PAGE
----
Kingdom of Kashi


Kingdom of Kashi
Varanasi ghats.

The Kingdom of Kashi was an independent Bhumihar Brahmin state until 1194, became a British territory in 1775, and became a state in 1911. It is the site of Ramnagar Fort and its museum, which are the repository of the history of the kings of Benares and since the 18th century has been the home of Kashi Naresh.[1] Even today the Kashi Naresh is deeply revered by the people of Benares.[1] He is the religious head and the people of Benares consider him the incarnation of Lord Shiva.[1] He is also the chief cultural patron and an essential part of all religious celebrations.[1]

Contents

History

The Kingdom of Kashi was founded by Khsetravridha, the son of Ayus, of the Somavansa dynasty of Pratishthana. It lost independence in 1194 and was eventually ceded by the Nawab of Oudh to the British in 1775 who recognized Benares as a family dominion. Benares acceded to the status of State in 1911. The ruling family claims descent from the God Shiva and benefited greatly from pilgrimage to Benares.

The governor of Benares gave most of the area currently known as Varanasi to Mansa Ram, a Gautam Bhumihar Brahmin zamindar of Utaria. In 1737 A.D. Balwant Singh, ruler of Utaria, later received territories of Jaunpur, Varanasi and Chunar in 1740 A.D. from Mughal Emperor of Delhi. Thus started the Kingdom of Benaras under the Mughal dynasty. Other places under the kingship of Kashi Naresh were Chandauli, Gyanpur, Chakia, Latifshah, Mirzapur, Nandeshwar, Mint House and Vindhyachal.

With the decline of Mughal Empire, in the area of south of Avadh and in the fertile rice growing areas of Benares, Gorakhpur, Deoria, Ghazipur, Ballia and Bihar and on the fringes of Bengal, the military or Bhumihar Brahmin strengthened their sway.[2] What brought success to the Hindu petty princes was the strong clan organisation on which they rested.[2] There were perhaps as many as 100,000 Bhumihar Brahmin clansmen backing the power of the Benares rajas in what later became the districts of Benares, Gorakhpur and Azamgarh.[2] This proved a decisive advantage when the dynasty faced its rival and a nominal suzerain, the Nawab of Awadh, in the 1750s and the 1760s.[2] It was the capacity of the Benares ruler to mount an exhausting guerrilla war against the Avadh camp using his Brahmin clan levies which forced the Nawab to withdraw his main force.[2]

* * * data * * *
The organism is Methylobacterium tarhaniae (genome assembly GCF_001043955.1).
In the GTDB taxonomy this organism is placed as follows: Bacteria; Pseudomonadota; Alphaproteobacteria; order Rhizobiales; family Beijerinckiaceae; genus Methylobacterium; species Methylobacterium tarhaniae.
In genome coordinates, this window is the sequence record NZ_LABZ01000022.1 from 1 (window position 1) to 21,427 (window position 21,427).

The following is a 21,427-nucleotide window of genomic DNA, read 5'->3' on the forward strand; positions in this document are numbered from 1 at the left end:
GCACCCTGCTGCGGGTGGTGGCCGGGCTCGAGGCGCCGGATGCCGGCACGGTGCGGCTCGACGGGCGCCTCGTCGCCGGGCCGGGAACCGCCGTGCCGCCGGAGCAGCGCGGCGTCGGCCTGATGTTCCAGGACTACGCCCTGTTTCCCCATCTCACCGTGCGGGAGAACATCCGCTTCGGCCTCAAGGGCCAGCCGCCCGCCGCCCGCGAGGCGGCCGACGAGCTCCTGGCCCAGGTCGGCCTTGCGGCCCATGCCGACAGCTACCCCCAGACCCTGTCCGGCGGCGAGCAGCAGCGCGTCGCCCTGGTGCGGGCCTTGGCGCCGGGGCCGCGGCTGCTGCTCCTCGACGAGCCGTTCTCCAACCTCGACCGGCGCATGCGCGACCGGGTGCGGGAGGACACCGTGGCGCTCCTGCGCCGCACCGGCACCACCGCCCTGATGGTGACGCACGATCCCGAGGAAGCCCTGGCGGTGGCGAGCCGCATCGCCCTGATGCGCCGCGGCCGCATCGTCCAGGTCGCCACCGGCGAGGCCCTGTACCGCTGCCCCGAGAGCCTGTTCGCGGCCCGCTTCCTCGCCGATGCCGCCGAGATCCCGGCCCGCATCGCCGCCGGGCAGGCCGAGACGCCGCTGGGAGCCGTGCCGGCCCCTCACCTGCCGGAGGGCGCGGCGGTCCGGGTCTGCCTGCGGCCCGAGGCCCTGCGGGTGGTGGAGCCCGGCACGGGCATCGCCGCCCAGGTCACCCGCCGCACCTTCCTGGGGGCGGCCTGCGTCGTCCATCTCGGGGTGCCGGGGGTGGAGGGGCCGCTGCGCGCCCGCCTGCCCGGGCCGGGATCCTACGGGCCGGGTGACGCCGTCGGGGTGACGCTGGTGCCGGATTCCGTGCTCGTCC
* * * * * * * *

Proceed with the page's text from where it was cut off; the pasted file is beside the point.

The kingdom was ceded by the Nawab of Oudh to the British raj in 1775, who recognized Benares as a family dominion. In 1911, it acceded to the status of State.[3] It was given the privilege of 13-gun salute.

According to Orthodox Brahmin traditions, nobody has seen Kashi Naresh have his food, and none of the kings have travelled abroad in keeping with strict Brahmin rules.[4] Kashi Naresh has played host to a list of dignitaries which includes Bishweshwar Prasad Koirala, Pandit Jawaharlal Nehru, Rajendra Prasad, Indira Gandhi, Queen Elizabeth, Nelson Mandela, Dalai Lama, President Kocheril Raman Narayanan and his Burmese wife.[4]

Kashi Naresh

The Kashi Naresh is believed to be a descendent of Lord Shiva. During the religious occasion of Shivratri, the Kashi Naresh is the chief officiating priest and no other priest is allowed entry into the garbhagriha or sanctum sanctorum. It is only after he performs his religious offerings that anyone else is allowed to enter.

The residential place of Naresh is Ramnagar Fort at Ramnagar near Varanasi, which is next to river Ganges.[5] Kashi Naresh holds the title of Chancellor of Banaras Hindu University.[6] This title has as such no executive powers, and all decisions are taken by Vice-Chancellor instead.[citation needed]

On January 28, 1983 the Kashi Vishwanath Temple was taken over by the government of Uttar Pradesh and its management was transferred to a trust with Late Dr. Vibhuti Narayan Singh, then Kashi Naresh, as President and an executive committee with Divisional Commissioner as Chairman.[7]

Dr. Vibhuti Narayan Singh was the last Naresh to see kingship after Benares was ceded to the Union of India on 15th of Oct 1948. After his death in 2000, his son Anant Narayan Singh is the Kashi Naresh responsible for upholding the traditional duties of a Kashi Naresh.